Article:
European Health Cards – What healthcare are UK citizens entitled to when travelling in the EU?
Brexit is now – finally – becoming established and understood. One important area for British citizens travelling to the EU is access to Healthcare, especially in emergency situations.
Prior to Brexit the European Health Card (EHIC) gave UK citizens access to free non-planned healthcare services when travelling in the EU and some other nations that subscribed to the scheme as well, including Iceland and Switzerland.
Post Brexit arrangements for Healthcare in the EU
Following Brexit the EHIC has been replaced by the Global Health Insurance Card (GHIC) This has wider reaching possibilities going forward as reciprocal health arrangements are agreed with non-EU countries.
EHIC’s can still be used in the EU up to their expiry date, but only on the terms agreed for the GHIC below.
This means that:
If the citizens or legal residents of that country receive free healthcare, you will also be treated free of charge.
If the citizens or legal residents of that country pay for a specific treatment, you must also pay in the same manner.
What does my GHIC cover?
Doctor’s visits. You should consult with a doctor that has a contract with the national health insurance fund in the country you are visiting. If you are not familiar with the health scheme, ask your hotel, travel guide, or locals for help in finding a doctor.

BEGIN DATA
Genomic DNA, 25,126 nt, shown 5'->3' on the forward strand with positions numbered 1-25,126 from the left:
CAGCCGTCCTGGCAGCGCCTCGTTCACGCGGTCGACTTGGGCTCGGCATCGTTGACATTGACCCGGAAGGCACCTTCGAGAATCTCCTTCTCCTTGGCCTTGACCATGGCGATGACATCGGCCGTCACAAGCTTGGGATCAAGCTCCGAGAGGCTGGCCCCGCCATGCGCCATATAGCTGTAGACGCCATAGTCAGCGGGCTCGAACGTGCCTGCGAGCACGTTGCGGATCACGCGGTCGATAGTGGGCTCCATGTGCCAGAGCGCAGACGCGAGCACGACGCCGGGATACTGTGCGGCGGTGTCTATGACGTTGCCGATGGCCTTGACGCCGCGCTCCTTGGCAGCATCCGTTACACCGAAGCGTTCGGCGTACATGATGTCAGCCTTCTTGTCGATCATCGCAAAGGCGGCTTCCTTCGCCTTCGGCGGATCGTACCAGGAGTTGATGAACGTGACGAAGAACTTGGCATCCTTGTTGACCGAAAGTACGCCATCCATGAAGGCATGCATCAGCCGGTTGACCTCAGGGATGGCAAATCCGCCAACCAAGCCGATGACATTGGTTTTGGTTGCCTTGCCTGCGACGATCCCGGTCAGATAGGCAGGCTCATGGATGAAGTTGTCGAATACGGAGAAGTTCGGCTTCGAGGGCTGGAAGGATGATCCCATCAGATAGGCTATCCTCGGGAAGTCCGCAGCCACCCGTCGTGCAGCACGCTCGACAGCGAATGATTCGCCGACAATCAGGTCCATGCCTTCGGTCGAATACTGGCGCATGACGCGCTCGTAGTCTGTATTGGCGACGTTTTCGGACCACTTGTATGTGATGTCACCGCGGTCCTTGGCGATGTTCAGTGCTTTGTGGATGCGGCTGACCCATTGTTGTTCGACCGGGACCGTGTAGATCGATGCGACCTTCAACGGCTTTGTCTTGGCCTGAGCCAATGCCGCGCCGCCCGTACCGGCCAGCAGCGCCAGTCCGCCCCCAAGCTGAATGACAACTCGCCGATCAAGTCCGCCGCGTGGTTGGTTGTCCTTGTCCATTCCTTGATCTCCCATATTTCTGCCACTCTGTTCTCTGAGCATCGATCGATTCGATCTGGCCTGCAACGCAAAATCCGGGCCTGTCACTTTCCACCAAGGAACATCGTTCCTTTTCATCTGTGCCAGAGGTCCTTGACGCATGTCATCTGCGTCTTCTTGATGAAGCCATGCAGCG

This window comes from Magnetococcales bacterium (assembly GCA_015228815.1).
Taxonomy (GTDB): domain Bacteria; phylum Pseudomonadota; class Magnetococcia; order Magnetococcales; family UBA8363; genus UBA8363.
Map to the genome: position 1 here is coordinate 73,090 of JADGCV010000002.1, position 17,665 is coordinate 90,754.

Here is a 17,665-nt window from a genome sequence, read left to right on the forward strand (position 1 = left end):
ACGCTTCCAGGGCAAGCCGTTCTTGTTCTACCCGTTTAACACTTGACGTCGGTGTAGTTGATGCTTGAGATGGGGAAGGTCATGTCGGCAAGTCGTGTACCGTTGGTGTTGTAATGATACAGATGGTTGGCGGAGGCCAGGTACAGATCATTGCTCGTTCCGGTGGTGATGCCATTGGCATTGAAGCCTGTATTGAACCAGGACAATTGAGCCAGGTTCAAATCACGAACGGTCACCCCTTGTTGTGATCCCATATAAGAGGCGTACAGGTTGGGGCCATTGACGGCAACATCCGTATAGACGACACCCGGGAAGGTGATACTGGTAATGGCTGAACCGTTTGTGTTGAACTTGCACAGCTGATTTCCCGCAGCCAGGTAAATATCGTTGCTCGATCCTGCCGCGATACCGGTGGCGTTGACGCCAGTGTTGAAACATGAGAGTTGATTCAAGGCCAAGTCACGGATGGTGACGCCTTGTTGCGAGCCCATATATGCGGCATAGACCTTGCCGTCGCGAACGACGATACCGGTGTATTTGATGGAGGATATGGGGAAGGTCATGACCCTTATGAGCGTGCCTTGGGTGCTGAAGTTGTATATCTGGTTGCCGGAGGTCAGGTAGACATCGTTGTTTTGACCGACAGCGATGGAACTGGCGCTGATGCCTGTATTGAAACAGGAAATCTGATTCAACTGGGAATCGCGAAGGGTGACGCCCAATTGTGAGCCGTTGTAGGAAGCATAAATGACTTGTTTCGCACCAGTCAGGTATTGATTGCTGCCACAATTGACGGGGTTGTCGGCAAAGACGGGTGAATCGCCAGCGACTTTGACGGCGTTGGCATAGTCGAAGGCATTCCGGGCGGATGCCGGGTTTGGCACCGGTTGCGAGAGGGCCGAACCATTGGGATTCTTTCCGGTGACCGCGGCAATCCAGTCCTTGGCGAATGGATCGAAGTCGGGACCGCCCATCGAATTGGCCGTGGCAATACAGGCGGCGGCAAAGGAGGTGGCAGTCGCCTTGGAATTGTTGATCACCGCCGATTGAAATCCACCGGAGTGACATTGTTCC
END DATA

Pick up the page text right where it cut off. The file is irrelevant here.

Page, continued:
You will usually need a referral from a doctor to be hospitalized unless it is an emergency. Some hospitals may charge a small fee for your stay in the first few days, others will not charge anything at all.
Prescription medication. Most national health insurance funds will cover prescription medication, either fully or to a degree. Flu and cold medicine or over-the-counter painkillers are usually not covered.
Dental care. In most cases, you are covered for basic and emergency dental treatment. More complex or expensive procedures, such as dentures or crowns are not always covered by national healthcare, and therefore not by an EHIC either.
In most cases, ambulances are covered by the national healthcare fund, so if you need an ambulance while abroad, your EHIC should cover you.
Remember: These services are not necessarily free and may be subject to some fees, depending on the country. Sometimes, you have to pay at the time of treatment, then ask for reimbursement later on.